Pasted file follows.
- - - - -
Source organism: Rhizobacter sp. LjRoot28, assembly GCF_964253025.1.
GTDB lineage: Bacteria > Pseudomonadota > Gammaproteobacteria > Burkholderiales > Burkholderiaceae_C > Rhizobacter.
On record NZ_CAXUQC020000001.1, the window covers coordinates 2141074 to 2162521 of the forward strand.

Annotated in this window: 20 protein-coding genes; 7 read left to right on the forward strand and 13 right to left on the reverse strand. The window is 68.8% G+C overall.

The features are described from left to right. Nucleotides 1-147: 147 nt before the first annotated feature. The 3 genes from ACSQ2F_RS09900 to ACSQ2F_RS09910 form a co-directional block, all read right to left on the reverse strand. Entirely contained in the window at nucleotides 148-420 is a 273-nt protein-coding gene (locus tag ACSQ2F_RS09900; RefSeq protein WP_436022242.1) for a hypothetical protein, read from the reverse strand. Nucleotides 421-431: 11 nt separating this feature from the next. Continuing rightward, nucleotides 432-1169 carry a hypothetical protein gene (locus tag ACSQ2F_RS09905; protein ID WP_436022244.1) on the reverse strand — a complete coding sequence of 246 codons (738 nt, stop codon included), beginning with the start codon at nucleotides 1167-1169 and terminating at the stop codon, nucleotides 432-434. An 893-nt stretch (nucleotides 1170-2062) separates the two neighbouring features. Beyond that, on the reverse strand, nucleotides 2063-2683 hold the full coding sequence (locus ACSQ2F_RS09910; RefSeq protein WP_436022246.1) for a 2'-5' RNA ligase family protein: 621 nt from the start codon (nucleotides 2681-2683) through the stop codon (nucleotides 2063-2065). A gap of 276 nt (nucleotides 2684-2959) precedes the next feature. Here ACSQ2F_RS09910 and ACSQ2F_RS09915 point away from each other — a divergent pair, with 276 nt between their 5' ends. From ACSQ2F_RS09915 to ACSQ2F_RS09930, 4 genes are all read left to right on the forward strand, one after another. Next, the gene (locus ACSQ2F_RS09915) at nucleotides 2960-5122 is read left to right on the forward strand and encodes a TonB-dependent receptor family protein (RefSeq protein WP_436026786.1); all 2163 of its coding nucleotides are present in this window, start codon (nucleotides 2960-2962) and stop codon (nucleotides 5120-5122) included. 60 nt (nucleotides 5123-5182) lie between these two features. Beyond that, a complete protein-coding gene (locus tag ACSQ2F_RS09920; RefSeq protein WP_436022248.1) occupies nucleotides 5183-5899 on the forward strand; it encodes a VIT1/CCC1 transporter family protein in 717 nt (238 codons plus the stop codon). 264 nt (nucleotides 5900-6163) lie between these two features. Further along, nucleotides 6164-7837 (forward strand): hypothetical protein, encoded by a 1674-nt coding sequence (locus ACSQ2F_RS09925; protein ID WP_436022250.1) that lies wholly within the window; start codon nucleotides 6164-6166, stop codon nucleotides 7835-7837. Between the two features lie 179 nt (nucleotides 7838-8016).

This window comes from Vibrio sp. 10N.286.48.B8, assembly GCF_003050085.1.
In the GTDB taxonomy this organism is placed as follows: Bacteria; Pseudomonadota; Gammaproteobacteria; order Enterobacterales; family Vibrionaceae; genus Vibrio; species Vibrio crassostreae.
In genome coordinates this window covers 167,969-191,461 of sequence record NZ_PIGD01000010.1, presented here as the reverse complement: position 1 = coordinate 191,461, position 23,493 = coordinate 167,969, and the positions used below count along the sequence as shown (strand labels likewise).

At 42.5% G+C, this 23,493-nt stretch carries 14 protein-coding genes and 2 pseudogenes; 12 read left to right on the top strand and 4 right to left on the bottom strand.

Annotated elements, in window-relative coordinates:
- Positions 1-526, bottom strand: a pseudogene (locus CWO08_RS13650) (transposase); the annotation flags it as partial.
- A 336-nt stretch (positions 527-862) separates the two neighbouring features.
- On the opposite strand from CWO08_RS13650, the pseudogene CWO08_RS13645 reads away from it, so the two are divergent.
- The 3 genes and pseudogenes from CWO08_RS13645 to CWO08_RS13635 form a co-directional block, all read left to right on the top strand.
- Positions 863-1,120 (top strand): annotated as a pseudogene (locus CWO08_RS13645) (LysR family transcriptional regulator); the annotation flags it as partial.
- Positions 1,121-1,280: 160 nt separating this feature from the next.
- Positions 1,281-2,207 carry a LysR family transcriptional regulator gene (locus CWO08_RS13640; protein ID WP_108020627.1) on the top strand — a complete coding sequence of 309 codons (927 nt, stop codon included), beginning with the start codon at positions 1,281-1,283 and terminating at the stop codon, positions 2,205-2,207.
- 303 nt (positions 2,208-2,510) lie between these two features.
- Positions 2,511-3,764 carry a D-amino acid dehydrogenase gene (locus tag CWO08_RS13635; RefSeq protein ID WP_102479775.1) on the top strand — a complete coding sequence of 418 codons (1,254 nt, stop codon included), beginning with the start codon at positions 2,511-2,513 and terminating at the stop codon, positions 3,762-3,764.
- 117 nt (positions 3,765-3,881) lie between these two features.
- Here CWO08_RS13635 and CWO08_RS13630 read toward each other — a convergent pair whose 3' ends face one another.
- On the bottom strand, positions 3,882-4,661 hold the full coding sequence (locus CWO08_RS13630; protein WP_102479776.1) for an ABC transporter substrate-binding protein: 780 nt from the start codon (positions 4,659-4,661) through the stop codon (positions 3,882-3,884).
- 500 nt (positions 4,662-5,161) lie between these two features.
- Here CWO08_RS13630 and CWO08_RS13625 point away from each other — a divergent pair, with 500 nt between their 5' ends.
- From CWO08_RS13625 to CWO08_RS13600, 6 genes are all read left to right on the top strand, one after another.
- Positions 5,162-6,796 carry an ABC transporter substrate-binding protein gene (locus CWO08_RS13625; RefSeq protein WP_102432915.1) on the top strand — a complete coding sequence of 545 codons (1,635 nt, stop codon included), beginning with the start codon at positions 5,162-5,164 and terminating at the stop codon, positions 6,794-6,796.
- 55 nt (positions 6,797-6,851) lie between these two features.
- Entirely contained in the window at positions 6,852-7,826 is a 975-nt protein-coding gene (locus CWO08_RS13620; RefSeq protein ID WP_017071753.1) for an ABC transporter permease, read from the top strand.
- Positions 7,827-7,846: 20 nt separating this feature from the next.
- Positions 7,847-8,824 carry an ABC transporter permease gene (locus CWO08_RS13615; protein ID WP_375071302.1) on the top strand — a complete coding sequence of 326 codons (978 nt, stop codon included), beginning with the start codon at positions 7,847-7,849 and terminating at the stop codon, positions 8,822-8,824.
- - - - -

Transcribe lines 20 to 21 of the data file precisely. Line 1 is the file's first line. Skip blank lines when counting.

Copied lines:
- 117 nt (positions 3,765-3,881) lie between these two features.
- Here CWO08_RS13635 and CWO08_RS13630 read toward each other — a convergent pair whose 3' ends face one another.